Allegation of Spot Fixing in Dutch Eredivisie

Spot fixing is a problem that affects many sports. It has led to jail sentences for cricketers in the past and now football may have a problem.

A recent match played in the Dutch Eredivisie saw a player booked. Now that’s hardly a rare occurrence but the betting surrounding it is. Some rather unusual betting patterns were seen in the lead up to the match.

It’s believed that one gambler placed five bets on the unnamed player being booked. In all, they totalled €3,000. When the player did get booked, it gave the gambler a win of €13,000. Two others also bet on the player being booked and won around €1,000 each.

Reports allege that Tom Beugedsdijk of Sparta Rotterdam is part of the ongoing investigation, but this has not been confirmed. The defender has been booked in two recent matches against Venlo and Zwolle. Sparta says there is no problem in him continuing to play for them at present.

It’s hard to say whether this is the first possible case of spot or match fixing in the Netherlands. Marjan Olfers is a professor of sports law at the VU University in Amsterdam. The professor is of the opinion that the Netherlands is “a kind of blind spot” when it comes to this subject. It could be a larger problem than currently thought with organisations behind any illegal activities, the professor added.

2009 saw an investigation into a match between Willem II and FC Utrecht. Players on the Willem II side were allegedly offered €25,000 to ensure Utrecht won the match. The match was won by Utrecht 1-0 but there was not enough evidence to prove any wrongdoing.

This comes at a time when online sports betting in the Netherlands is due to be legalised. A deal was recently made between the Netherlands Olympic Committee * Dutch Sports Federation (NOC*NSF) and Sportradar Integrity Services.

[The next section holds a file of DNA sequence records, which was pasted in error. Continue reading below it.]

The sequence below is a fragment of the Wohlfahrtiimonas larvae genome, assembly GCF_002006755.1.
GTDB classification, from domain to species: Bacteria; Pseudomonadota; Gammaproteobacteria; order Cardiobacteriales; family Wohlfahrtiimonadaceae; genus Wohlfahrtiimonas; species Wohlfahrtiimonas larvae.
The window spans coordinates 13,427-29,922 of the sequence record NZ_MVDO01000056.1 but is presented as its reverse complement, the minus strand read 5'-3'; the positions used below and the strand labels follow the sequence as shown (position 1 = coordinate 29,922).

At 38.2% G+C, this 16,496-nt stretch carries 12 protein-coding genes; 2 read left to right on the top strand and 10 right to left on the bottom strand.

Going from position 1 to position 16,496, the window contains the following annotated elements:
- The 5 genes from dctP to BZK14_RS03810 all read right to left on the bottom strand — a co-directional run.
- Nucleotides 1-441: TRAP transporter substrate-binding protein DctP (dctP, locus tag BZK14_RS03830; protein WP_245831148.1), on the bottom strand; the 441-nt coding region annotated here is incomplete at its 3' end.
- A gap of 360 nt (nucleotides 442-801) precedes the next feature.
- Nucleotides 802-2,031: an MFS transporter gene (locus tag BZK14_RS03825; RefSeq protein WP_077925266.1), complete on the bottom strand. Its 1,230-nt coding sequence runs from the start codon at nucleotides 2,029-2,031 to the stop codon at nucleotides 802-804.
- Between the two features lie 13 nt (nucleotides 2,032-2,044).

Sportradar will be looking at many Dutch sports events and this includes football. Over 1,500 matches will be looked at. They monitor global betting markets so if anything out of the ordinary takes place, it’ll be investigated. A risk analysis of betting on Dutch sport events will be given to the NOC*NSF.

It’s only the betting patterns that indicate something may not be right with the booking. Just think how easy it is to get yourself booked in a game of football? A rash tackle, handball, wasting time or just shouting at an official, easy, isn’t it?

One problem is the sheer number of markets you can bet on in sporting events. Being able to bet on whether no-balls can be bowled in cricket led to a major court case and convictions. Little advantage is gained by a no-ball being bowled, if the players hadn’t overstepped the mark by so much, it might not have been noticed.

A police spokesman says they are taking this incident “very seriously.” If they believe some spot fixing did take place a fraud charge could be forthcoming.